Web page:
@maven//:org_apache_commons_commons_collections4_4_1is a Java library coming from a
Additional configuration in the WORKSPACE file
makes precise the location of dependencies coming from
maven, where the
stackage snapshot and the list of
maven repositories is specified.
More information on the integration with
stackage can be found in
an earlier post and with
maven in the
While the dependencies in
deps are made available at build time,
data = [":jar_deploy.jar"] declares a runtime
dependency. Specifically, it makes the Java artifacts available to the
":jar_deploy.jar" target is a
jar file produced with the following
rule from the Java rule set.
A future version of
rules_haskell may generate this runtime
dependency automatically, but for the time being we need to add it manually.
java_binary( name = "jar", main_class = "dummy", runtime_deps = java_deps, )
Now, when there are changes in the Java dependencies, Bazel will know to rebuild the Haskell artifacts, and only if there were changes.
Bazel makes sure that
jar_deploy.jar is built, and stores it in an
appropriate location. But nothing, so far, tells the Haskell
program where to find this file. This is where the
comes into play. Bazel lays out runtime dependencies, such as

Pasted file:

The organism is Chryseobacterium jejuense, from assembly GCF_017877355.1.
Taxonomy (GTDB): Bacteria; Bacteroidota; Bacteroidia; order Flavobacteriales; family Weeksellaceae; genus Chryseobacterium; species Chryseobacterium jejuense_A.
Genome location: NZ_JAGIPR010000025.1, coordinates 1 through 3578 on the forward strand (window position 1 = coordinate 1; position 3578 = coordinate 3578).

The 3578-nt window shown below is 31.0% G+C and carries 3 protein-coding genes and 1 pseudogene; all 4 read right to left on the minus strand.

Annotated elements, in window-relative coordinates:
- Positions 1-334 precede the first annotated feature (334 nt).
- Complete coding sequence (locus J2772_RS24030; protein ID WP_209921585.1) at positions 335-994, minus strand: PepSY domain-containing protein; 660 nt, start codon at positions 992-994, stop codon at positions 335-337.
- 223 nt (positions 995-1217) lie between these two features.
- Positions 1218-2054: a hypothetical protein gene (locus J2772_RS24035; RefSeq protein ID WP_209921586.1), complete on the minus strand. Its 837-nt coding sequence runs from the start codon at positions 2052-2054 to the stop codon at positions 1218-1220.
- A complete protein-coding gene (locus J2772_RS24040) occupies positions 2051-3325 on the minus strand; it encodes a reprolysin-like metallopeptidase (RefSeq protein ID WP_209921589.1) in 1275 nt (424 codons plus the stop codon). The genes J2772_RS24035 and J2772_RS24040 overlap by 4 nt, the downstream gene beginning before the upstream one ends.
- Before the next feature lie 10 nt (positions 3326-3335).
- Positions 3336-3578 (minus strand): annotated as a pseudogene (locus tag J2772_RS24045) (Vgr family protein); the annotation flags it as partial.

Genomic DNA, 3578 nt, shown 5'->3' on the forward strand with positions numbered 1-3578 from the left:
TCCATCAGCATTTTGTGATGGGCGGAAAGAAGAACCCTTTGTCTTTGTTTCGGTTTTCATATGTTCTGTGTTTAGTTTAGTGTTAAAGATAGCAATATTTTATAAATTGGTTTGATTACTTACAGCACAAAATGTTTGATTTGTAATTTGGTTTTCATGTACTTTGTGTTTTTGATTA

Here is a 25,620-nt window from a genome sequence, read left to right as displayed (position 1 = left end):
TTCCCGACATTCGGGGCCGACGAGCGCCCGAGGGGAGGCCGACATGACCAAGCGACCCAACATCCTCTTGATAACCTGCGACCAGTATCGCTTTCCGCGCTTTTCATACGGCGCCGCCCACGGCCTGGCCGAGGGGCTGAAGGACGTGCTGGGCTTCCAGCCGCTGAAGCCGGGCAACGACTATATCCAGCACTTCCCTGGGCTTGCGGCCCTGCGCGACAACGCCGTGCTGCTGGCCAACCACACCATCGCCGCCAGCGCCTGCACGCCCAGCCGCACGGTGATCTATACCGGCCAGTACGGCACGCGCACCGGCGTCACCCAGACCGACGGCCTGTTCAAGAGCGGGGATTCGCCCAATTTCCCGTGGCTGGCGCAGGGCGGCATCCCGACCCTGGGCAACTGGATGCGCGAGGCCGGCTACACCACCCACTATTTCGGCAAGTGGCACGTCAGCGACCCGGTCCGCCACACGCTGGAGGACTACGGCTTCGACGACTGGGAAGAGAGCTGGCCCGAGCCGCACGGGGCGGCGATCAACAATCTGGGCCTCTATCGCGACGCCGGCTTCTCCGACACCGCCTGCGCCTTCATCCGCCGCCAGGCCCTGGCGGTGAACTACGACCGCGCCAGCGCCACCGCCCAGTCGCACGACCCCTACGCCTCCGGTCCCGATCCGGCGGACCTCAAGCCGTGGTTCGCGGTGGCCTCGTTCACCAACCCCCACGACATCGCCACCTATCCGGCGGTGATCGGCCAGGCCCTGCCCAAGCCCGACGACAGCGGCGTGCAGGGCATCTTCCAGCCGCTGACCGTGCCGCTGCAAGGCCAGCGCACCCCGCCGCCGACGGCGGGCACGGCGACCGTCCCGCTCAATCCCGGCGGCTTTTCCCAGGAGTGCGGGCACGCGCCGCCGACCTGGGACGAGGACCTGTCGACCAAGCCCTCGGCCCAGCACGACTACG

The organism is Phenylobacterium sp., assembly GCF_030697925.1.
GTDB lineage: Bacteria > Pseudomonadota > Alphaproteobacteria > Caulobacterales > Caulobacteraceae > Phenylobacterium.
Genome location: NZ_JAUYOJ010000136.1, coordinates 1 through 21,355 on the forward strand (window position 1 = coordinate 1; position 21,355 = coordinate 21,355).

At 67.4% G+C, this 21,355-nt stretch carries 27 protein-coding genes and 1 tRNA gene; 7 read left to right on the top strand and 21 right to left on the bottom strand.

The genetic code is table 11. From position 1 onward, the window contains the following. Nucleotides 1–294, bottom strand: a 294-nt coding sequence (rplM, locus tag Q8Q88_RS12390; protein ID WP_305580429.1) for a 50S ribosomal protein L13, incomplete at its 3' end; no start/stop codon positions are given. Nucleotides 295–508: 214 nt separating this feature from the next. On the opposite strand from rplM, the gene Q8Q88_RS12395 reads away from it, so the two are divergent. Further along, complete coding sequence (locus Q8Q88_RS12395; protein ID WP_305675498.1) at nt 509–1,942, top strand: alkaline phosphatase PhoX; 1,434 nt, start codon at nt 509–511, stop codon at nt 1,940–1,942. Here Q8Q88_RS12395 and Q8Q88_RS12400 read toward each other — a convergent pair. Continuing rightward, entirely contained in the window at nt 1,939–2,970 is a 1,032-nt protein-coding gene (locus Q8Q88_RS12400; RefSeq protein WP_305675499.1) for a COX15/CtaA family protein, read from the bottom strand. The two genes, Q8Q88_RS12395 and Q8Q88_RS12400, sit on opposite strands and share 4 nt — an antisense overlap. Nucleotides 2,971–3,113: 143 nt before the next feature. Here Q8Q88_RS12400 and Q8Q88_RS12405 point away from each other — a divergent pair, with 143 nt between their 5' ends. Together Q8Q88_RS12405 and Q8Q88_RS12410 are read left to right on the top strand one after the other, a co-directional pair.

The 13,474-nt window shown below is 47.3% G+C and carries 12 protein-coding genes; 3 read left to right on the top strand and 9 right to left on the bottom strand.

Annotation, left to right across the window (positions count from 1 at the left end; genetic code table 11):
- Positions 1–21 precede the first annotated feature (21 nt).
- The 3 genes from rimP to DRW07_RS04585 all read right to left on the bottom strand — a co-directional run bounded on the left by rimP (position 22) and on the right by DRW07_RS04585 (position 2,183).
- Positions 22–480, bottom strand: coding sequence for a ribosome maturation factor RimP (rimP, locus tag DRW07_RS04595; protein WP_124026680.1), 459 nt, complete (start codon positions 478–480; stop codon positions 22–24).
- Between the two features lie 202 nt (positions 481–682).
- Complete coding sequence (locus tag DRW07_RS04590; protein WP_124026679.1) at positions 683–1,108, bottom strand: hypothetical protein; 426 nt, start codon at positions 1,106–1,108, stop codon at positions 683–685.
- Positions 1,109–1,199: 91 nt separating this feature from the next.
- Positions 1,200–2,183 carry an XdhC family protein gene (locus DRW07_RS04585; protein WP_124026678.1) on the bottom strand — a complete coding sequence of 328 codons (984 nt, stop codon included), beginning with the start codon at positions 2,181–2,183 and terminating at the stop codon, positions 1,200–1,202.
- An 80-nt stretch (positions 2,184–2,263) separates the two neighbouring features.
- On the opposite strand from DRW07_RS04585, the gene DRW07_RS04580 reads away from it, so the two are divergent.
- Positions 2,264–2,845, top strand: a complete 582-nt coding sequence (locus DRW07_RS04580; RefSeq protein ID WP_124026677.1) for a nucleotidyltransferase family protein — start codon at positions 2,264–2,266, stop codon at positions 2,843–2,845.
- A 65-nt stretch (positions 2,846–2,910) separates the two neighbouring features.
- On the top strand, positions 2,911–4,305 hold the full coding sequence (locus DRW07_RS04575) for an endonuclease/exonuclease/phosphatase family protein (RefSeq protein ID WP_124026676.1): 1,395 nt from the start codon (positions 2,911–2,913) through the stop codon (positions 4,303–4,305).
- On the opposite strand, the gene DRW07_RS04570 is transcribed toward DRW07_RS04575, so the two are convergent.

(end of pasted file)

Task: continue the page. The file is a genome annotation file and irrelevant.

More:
jar_deploy.jar following known rules; the
abstracts over these rules. To complete our example, we need the
function to call to the
runfiles library and discover the
import qualified Bazel.Runfiles as Runfiles import Data.String (fromString) import Language.Java (J, JType(Class), withJVM) ... main = do r <- Runfiles.create let jarPath = Runfiles.rlocation r "my_workspace/example/jar_deploy.jar" withJVM [ "-Djava.class.path=" <> fromString jarPath ] $ void createOrderedMap
Mixing languages is challenging both from the perspective of the compiler and of the build system. In this blog post we provided an overview of the challenges of integrating build systems, and how a unifying build system can offer a more practical framework for reusing language-specific knowledge.
Bazel is a materialization of this unifying build system, where rule
sets are the units of reuse. We recently moved
to rely on Bazel, by depending strongly on the rule sets for
Haskell and Java. This implies that end users will also have to use Bazel.
Though this means departing from
the build tools that Haskellers are used to, we hope that it will
offer a better path for adopters to build their multi-language projects.
rules_haskell can still build
Cabal packages and
stackage snapshots via Cabal-the-library, going
with Bazel doesn’t forego the community effort invested in curating
the many packages in the Haskell ecosystem.